Header image

How much does having a dangerous job affect your life insurance? 

 

People who have naturally dangerous jobs – such as construction workers who operate heavy machinery or farmers who have to deal with livestock – might believe that their riskier jobs increase the cost of their life insurance premiums. But is this the case?

Not according to the latest research from MoneySuperMarket, at least.

For example, we discovered that builders who regularly work at heights but who live healthy lives are likely to have cheaper premiums than someone who has an office job but who smokes.

MoneySuperMarket set out to discover just how much of an effect your job has on a life insurance quote, and which other factors are involved.

 

How is your life insurance quote decided in the first place?

 

Everyone is different, with diverse interests, hobbies, lifestyles and jobs. This means every life insurance policy is unique and the price can therefore vary. The cost of a policy can also be affected by your age and even the location of your home, as well as how much you choose to be covered for. We’ve listed as many of the factors as we can below – albeit not in order of importance – which explains why life insurance premium costs may differ.

How is your quote decided?

 

If you’re concerned that your job will affect your life insurance premium, this shouldn’t put you off taking out cover, as there are many other factors that play a part when it comes to the cost of your policy.

How does working in a risky industry affect life insurance premiums?

 

In order to analyse the impact of working in a risky industry on life insurance, we cross-referenced official Health and Safety Executive (HSE) data on fatalities and injuries in the workplace over the last five years1 with MoneySuperMarket data on premiums3.

The HSE data provides information on the rate of accidents or fatalities (number of incidents per 100,000 workers) across 21 industries in the UK, with a higher number indicating a greater risk for that industry. By analysing our premium data for individual occupations, we were able to estimate an average premium for each industry as a whole2.

As life insurance costs are determined by such a wide variety of factors, all premium data utilised in this study should be taken as indicative only and may not reflect the price you would see should you enquire. Any industry with fewer than 15 relevant job roles in our data has been discounted from the study.

 

Representative job roles for each industry

  • Chef
  • Restaurant manager
  • Chef manager
  • Café assistant
  • Hotel manager
  • Head chef
  • Chef de partie
  • Café manager
  • Chef de cuisine
  • Food operative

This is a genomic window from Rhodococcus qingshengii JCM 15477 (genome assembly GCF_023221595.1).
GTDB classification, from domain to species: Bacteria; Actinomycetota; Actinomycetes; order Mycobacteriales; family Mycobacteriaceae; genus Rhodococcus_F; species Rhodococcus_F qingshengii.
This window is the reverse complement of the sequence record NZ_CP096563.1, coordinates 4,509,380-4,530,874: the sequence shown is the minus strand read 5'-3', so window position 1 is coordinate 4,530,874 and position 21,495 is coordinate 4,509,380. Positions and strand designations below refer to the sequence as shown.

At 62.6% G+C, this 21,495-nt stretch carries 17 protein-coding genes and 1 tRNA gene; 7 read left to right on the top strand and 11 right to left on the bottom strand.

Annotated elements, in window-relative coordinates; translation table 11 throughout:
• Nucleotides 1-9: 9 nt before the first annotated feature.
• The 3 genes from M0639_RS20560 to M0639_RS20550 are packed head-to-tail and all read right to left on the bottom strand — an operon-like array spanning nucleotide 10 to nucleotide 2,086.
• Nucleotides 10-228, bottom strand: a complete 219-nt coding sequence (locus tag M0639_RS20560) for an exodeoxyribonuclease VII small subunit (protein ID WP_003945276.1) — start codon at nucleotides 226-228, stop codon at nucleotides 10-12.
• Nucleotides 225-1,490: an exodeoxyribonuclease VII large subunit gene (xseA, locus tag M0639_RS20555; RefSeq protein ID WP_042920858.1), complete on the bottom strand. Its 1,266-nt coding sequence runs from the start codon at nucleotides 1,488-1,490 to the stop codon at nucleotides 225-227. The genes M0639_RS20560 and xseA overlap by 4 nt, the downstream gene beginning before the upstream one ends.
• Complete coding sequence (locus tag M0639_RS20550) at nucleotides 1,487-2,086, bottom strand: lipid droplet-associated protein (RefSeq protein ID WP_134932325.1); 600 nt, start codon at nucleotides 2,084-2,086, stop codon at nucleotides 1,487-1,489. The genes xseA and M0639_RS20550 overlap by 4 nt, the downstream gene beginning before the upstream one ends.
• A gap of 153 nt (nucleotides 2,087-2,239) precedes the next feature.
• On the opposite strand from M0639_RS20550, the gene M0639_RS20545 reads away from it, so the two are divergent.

• Hotel assistant
  • Café owner
  • Fast food restaurant assistant
  • Food technologist
  • Restaurant proprietor
  • Secretary
  • Admin assistant
  • Manager
  • Support worker
  • Customer adviser
  • Office administrator
  • Office manager
  • Receptionist
  • Administration clerk
  • Administration staff
  • Company director
  • Administration manager
  • Personal assistant
  • Administrator (office)
  • Managing director
  • Farmer
  • Groundsman
  • Gardener
  • Greenkeeper
  • Farm manager
  • Tree surgeon
  • Horticulturalist
  • Farm worker/labourer
  • Agricultural engineer
  • Fisherman
  • Agricultural contractor
  • Farm assistant
  • Agricultural labourer
  • Agronomist
  • Fish Farmer
  • Producer (film, theatre)
  • TV producer
  • Actor/actress (no stunt work)
  • Yoga teacher
  • Tattoo artist
  • Sports centre manager
  • Art director
  • Graphic artist
  • Coach (sports)
  • Broadcaster
  • Artist
  • Theatre sound engineer
  • Theatre director
  • TV director
  • Freelance artist
  • Builder
  • Joiner
  • Bricklayer
  • Plasterer
  • Construction work
  • Building surveyor
  • Roofer (up to 40’)
  • Building contractor
  • Maintenance builder
  • Roofer (40’ and up)
  • Crane driver
  • Building inspector
  • Roof repairer
  • Driver (construction)
  • Builders’ merchant
  • Teacher
  • Teaching assistant
  • Lecturer
  • Head teacher
  • Deputy head teacher
  • Education officer
  • Sports coach
  • Primary school teacher
  • Dance teacher
  • PE teacher
  • Music teacher
  • Teacher’s aide
  • Professor
  • Supply teacher
  • Music teacher (private)
  • Electrical contractor
  • Electrical engineer
  • Electrician (domestic)
  • Electrician (industrial)
  • Gas appliance mechanic
  • Electrical fitter
  • Gas fitter
  • Electrical craftsman
  • Maintenance electrician
  • Electrician (construction)